If you are looking for property in a subdivision, check with the court to see if there are any covenants to the subdivision, which must be recorded, such as a deed.

Subdivision agreements may override city or county zoning. For example, city or county zoning may require building within 30 feet of the street right-of-way, while the subdivision agreement may require building within 40 feet of the street right-of-way. Get a copy of the agreements and read every word. You may be surprised with what you find.

4. The Construction Department

Go to the Building Department and ask if there is any reason they know you cannot get a building permit on this property. A student bought a lot and waited about a year to start construction. He bought his plans, put together his loan package, and applied for a loan. After closing on the construction loan, he went to the building department to get a building permit and was denied. It turned out that his property was in the future right-of-way of a new highway that the county was going to build. He paid off the construction loan, lost what he paid in closing costs, and didn’t build the house. This is just one of the reasons why he recommends that you get your building permit before you close on the construction loan. He knew it but he forgot: a good reason to use a checklist.

While at the Building Department, find out the fees and requirements for a building permit and pick up an application for a building permit.

For environmental reasons, tree removal is becoming highly restricted and regulated in many areas. Find out from this department if there are any requirements, fees and/or restrictions regarding the felling of trees.

EPA [Environmental Protection Agency] I would like to see all builders complete an environmental impact study. Check with the Building Department to find out if this is required in your area. For more information on EPA studies and housing recommendations, visit their website at www.epa.gov.

5. The Department of Health

A. Water Well Requirements

Check if there are any potential problems when installing a well. Find out about the water quality in the area and whether or not you will need a filter.

Note: Check with a local well subcontractor in the area for any potential problems when installing a well. Ask the well subcontractor what they think about the water quality in the area and whether or not you will need a filter.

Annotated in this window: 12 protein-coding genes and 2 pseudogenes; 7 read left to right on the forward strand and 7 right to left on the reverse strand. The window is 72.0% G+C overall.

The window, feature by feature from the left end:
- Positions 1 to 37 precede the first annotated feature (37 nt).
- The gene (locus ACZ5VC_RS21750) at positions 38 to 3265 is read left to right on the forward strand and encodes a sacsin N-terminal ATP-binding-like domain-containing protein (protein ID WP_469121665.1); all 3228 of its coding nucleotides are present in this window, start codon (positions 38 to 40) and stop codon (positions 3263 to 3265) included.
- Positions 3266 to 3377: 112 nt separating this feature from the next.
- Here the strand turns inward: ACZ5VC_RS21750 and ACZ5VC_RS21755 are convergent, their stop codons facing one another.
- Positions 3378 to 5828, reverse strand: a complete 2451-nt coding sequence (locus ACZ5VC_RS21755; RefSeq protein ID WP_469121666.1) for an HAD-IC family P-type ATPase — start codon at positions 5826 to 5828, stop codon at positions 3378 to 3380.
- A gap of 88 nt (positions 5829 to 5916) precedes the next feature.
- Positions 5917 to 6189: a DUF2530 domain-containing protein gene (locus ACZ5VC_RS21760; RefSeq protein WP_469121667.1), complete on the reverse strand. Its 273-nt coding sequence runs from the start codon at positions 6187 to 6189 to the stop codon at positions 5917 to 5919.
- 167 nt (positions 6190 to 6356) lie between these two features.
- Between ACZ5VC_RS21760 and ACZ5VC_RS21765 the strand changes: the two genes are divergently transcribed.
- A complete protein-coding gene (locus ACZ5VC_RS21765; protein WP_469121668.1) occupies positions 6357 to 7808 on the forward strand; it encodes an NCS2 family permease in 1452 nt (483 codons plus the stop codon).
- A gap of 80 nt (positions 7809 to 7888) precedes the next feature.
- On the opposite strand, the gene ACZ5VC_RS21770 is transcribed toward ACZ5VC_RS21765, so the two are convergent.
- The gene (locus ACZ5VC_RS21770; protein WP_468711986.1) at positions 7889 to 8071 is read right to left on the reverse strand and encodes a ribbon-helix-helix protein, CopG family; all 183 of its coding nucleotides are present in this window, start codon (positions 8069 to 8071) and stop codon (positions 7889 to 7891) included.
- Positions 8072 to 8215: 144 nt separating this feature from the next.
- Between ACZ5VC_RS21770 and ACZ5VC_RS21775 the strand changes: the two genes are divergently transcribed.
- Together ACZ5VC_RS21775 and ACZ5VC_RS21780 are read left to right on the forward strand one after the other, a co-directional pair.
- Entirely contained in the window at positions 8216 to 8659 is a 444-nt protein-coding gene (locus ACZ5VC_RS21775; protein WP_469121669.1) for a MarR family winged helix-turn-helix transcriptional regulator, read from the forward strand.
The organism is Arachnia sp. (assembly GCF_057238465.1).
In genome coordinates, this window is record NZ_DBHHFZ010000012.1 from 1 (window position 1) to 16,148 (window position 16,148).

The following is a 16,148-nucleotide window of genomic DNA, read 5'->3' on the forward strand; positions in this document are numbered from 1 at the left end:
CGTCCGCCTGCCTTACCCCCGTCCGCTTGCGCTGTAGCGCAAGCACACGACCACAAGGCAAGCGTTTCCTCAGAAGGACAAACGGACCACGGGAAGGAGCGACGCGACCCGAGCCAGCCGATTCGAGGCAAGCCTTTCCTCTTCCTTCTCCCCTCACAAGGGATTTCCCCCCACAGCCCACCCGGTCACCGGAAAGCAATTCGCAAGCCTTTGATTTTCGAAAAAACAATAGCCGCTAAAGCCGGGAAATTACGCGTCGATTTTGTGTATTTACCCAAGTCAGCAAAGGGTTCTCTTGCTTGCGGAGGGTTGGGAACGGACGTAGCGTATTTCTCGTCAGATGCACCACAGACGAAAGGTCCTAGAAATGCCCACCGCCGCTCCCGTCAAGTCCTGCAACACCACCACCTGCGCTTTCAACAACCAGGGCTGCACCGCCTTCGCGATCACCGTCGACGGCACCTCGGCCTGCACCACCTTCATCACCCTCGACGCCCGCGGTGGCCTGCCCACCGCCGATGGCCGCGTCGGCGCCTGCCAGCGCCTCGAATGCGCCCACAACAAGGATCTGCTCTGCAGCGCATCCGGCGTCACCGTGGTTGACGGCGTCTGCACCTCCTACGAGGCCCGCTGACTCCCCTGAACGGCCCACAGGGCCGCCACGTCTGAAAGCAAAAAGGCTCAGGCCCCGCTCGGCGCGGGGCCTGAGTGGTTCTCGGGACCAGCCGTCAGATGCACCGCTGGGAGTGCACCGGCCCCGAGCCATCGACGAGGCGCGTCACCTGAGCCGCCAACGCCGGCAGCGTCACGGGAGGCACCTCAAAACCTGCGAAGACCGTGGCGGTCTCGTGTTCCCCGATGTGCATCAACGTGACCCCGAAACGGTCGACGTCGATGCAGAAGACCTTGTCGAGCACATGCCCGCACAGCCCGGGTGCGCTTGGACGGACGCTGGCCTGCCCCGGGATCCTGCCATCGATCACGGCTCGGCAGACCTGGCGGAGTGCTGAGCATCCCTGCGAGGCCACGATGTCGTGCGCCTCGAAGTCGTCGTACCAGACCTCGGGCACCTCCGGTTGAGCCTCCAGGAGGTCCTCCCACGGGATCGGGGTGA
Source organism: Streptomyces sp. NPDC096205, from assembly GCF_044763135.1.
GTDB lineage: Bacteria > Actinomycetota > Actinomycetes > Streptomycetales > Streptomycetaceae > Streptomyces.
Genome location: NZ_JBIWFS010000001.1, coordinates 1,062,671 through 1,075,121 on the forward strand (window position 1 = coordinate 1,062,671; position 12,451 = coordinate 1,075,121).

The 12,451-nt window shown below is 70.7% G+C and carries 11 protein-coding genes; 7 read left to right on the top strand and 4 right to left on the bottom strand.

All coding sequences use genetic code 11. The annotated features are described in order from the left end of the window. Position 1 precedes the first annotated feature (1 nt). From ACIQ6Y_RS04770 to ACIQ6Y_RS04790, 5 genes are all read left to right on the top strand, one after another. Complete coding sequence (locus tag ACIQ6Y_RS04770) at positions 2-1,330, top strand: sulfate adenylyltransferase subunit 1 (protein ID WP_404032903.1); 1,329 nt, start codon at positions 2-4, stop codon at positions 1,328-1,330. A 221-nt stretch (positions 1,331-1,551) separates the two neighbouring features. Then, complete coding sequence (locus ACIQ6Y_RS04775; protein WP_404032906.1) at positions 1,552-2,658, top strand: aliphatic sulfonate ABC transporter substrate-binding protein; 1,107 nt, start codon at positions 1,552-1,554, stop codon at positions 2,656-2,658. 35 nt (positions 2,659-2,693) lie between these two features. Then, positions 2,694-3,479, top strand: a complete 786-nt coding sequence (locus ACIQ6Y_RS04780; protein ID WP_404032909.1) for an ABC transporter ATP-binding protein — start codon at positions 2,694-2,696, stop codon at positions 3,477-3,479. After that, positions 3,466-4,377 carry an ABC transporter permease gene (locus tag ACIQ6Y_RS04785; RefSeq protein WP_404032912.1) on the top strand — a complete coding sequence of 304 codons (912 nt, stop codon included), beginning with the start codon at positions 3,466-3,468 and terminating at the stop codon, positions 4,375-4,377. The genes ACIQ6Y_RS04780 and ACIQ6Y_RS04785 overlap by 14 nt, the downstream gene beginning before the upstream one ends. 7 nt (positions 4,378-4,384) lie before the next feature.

b. Septic Tank Requirements

If you are going to have a septic tank, ask if there are any issues on this lot for a septic tank. Find out if the property has already been pre-approved for a septic tank.

6. The Department of Public Works

a.sewing

Just because you see a manhole cover on the street, don’t assume you have access to a sewer line. There have been many times in Atlanta when there was a moratorium on the sewer lines because the sewer plants were overloaded. Which means you couldn’t get a building permit.

You’ll want to look at the field drawings to see how deep the sewer line is on your property, but keep in mind that the contractor who installed the sewer line may not have buried it to the level shown on the drawings. It is best to remove the manhole cover on the property and measure the actual depth of the sewer line.

The reason why? Let’s say the sewer line is 10 feet below street level and the house you plan to build will be 15 feet below street level. If you didn’t know, most of these things flow downhill, not uphill. You could buy a sewer pump, but I’d rather not play with any sewer pump if I could help it. Similarly, if you plan to have plumbing in a basement, check that the sewer line on your property is lower than the basement floor level.

Regarding all these utilities, make sure they are on your property. Just because there is a sewer line 10 feet away on your neighbor’s land, and the county would be happy for you to connect to this line, don’t assume all is well. Your neighbor may want you to pay him $10,000.00 to cross his property!

Also check if fees are required to connect to the sewer line. Ask if there are any problems connecting at this time. Ask them if they see any trouble connecting in the near future.

b. Water

Consult the Water Department field drawing to verify that there is water on your property. Just because you see a fire hydrant on the street don’t assume you have water on your property. That water line can stop at the fire hydrant and getting it onto your property could cost you a lot of money.

Check the fees required to connect to the water line and purchase a water meter.

Ask if there are any problems connecting at this time. Ask them if they see any trouble connecting in the near future.

B. What to check with utility companies

1. Electricity

Check electrical service at the property and any fees required to connect to power lines and purchase an electric meter.

Ask if there are any problems connecting at this time. Ask them if they see any trouble connecting in the near future.

If your home site is more than 100 feet from the street, find out if there will be additional charges for this distance.

2. gasoline

Check the gas service at the property and any fees required to connect to the gas line and purchase a gas meter.

Ask if there are any problems connecting at this time. Ask them if they see any trouble connecting in the near future.

If your home site is more than 100 feet from the street, find out if there will be additional charges for this distance.